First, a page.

Tag - Billy Donovan

Thunder Grades: Alex Abrines

In the 2018 edition of the Thunder Grades, we’re going to break down what we think went well and went poorly for players and coaches. We’re going to avoid players who barely play. So, Nick Collison, Kyle Singler, Daniel Hamilton and PJ Dozier won’t be graded.

We’ll do it in there ways: The Good, the bad and the conclusion. We’ll release two a day, hopefully flying through all of these.

Previous grades: Billy Donovan, Terrance Ferguson, Josh Huestis

Next up:

Alex Abrines

The Good

The 24-year old from Spain was in his second year in the NBA and averaged just about 15 minutes played per game for the Oklahoma City Thunder. Abrines was drafted in 2013, but made his rookie debut last season after playing professionally over in Spain. In his second year, there were some up and downs, along with some battles for Abrines trying to stay consistently in Billy Donovan’s rotation.

For the most part, Abrines got his fair share of playing time, as he appeared in 75 of the regular season games while starting in eight of those.

The best part about Alex, is himself being young but also knowing his role on this team. He knows he has to be a knock down shooter from three, while not being a total defensive liability on the other end. As Abrines came into his second year, it was apparent he would have to be a lot better defensively to get more playing time.

As the season went on and he battled to stay in Donovan’s rotation, Abrines made some serious progress with his defense. He became more aggressive, more physical and overall showed a lot of growth on the defensive end. By the tail end of the season, Alex was no longer a liability defensively, and actually had a few impressive steals and blocks on that end of the floor.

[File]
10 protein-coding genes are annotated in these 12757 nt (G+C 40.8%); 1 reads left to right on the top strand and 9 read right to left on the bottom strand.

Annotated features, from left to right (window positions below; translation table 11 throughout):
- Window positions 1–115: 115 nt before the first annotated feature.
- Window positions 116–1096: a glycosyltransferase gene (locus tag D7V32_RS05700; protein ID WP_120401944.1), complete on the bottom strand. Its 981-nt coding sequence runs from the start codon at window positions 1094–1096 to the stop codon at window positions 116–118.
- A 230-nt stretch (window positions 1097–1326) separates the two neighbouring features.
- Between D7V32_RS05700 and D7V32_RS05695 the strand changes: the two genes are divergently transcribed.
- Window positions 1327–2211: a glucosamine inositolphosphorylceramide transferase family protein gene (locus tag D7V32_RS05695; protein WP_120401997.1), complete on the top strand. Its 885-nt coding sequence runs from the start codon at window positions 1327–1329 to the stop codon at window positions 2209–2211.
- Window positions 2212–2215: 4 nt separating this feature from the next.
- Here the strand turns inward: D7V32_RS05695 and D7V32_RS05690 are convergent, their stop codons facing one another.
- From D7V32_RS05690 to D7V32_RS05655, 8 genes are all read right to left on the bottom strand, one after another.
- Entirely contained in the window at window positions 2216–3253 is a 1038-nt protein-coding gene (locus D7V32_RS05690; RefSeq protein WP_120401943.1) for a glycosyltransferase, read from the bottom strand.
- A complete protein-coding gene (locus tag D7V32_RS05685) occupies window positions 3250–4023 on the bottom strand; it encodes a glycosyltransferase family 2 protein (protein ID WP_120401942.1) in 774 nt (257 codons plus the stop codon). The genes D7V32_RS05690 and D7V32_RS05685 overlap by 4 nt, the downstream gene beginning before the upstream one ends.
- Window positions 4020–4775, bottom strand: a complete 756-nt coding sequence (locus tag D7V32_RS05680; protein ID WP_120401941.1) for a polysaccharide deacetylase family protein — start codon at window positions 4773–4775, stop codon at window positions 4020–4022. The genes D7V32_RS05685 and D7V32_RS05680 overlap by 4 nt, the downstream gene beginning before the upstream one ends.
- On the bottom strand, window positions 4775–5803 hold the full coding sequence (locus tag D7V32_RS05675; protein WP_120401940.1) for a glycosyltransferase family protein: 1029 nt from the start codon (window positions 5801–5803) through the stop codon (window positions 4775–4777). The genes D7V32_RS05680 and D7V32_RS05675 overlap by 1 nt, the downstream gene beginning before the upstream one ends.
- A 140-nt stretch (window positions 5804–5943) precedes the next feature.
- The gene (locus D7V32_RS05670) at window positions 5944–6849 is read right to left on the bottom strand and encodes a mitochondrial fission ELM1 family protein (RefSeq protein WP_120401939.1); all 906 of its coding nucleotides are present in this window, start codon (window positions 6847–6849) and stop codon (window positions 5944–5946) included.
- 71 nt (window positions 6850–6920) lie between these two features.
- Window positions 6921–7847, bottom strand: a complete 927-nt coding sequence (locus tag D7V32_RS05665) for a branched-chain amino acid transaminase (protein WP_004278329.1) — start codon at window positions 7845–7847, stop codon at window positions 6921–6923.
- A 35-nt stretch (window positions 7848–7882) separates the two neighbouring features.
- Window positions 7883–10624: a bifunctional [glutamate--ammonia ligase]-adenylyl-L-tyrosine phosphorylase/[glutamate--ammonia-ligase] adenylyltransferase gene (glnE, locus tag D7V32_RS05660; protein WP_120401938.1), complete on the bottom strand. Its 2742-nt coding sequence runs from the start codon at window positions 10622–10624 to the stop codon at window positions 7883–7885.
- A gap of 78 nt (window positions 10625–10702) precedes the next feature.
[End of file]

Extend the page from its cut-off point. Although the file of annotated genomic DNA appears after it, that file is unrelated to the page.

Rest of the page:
Abrines also showed no lack of confidence. There were stretches of games it felt like he was in a shooting slump and couldn’t get anything to fall from three. That didn’t stop Abrines from shooting threes, however. With the Thunder roster as is, Oklahoma City will need that confidence from Alex moving forward, as he progresses in his career and improves even more as a shooter.

Year 3 will be big for Abrines, as the Thunder will look for more consistent shooting from him, and maybe use him in the pick and roll more.

The Bad

As mentioned above, Abrines two biggest criticisms as a player this year were his defensive mishaps and inconsistency offensively.

Alex made quite the improvement defensively from year 1 to year 2, so that criticism will die down as his career moves forward, especially with the way he was playing defense to end the season. It felt like we were watching a totally different player at times, with how aggressive he was.

For the inconsistency offensively, it is what the major improvement needs to be going into year three of Abrines’ career.

In year two, Alex shot about the same percentages from the field and from three as he did in his rookie season. With how many ball dominant players Oklahoma City has, the Thunder absolutely need Abrines to be a consistent knock down shooter from deep, as it could help the offense in so many ways.

If Abrines can work on that consistency, while also improving his ball handling skills, Alex could find himself as an integral part of the Thunder’s rotation.

Conclusion 

There were definitely more positives than negatives this season for Alex, but there is a lot of improvements that Oklahoma City needs to see from him next season.

“Then to develop my offensive game. Not just being a shooter, just putting the ball on the floor, or playing the pick and roll, and being able to create for my teammates,” Abrines said in his exit interview about improving his game in the offseason.

As Abrines continues to show comfort in this system, his shooting and playmaking should only continue to improve. With the Thunder strapped for cash with Paul George either leaving or coming back, it is imperative they get their young guys like Abrines to grow each year and become better overall players.

 

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Thunder Grades: Josh Huestis